(Sorry I didn’t quite mean that comment to be so long!)

    • No, no, long comments are always welcome.

      I take your point – ie. that people may accept or even want help if they give their suicide attempt a second thought. Certainly, as that article discussed, some survivors of the jump from the Golden Gate expressed the view that after they’d jumped, they didn’t really want to die after all.

      As I understand it, apart from the potential psychological factors at play, the bridge is the world’s most popular suicide spot because for a bridge of its height, the railings are really very low (having been on it, I can confirm how surprised I was by this). I think that rather than putting up the netting to hang under it, a more practical and aesthetically acceptable solution would be to erect something similar to the so-called luminous veil that the Toronto authorities put up at the Prince Edward Viaduct, formerly Earth’s second most popular known suicide spot.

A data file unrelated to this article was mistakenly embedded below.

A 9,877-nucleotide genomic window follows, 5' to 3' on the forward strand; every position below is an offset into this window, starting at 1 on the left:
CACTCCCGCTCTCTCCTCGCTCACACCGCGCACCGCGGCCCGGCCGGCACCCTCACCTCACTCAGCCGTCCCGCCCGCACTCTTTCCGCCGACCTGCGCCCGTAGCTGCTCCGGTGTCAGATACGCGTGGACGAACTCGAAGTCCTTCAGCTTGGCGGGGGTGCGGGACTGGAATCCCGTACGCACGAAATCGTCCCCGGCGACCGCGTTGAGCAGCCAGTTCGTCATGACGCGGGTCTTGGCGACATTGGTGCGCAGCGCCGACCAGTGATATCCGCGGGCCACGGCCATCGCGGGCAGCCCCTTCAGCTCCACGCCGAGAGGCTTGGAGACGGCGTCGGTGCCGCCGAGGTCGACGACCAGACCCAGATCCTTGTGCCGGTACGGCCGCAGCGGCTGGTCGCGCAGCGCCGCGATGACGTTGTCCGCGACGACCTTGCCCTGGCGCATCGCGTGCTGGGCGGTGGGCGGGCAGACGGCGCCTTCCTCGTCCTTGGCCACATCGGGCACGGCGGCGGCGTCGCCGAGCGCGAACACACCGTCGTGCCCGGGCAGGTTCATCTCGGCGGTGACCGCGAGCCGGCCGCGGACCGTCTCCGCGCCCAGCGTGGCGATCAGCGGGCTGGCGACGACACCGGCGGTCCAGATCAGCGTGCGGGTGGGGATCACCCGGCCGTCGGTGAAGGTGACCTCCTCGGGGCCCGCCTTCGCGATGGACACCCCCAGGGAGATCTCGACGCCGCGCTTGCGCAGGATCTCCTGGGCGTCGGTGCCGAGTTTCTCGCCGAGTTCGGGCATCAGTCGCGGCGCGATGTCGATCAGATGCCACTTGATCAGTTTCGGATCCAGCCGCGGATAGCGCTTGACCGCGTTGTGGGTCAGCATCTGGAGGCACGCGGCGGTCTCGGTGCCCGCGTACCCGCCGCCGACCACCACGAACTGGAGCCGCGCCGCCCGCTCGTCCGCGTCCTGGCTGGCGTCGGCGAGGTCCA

Either way, I suppose the fact that they’re doing something is to be welcomed, but then I have very conflicting views about this, as in the broadest possible terms I believe that if someone genuinely wants to kill themselves, then they should be allowed to do so. Obviously there’s less ostentatious ways to do that than throwing yourself off the most famous bridge in the Western hemisphere, though.

      • I totally agree with what you say re: if people want to die then they should be allowed too. I have spent many hours having that debate with my social worker and psychologist that ultimately the choice is mine and in an ideal world I would be able to talk about all my suicidal ideas and even plans and methods without a fear of being sectioned.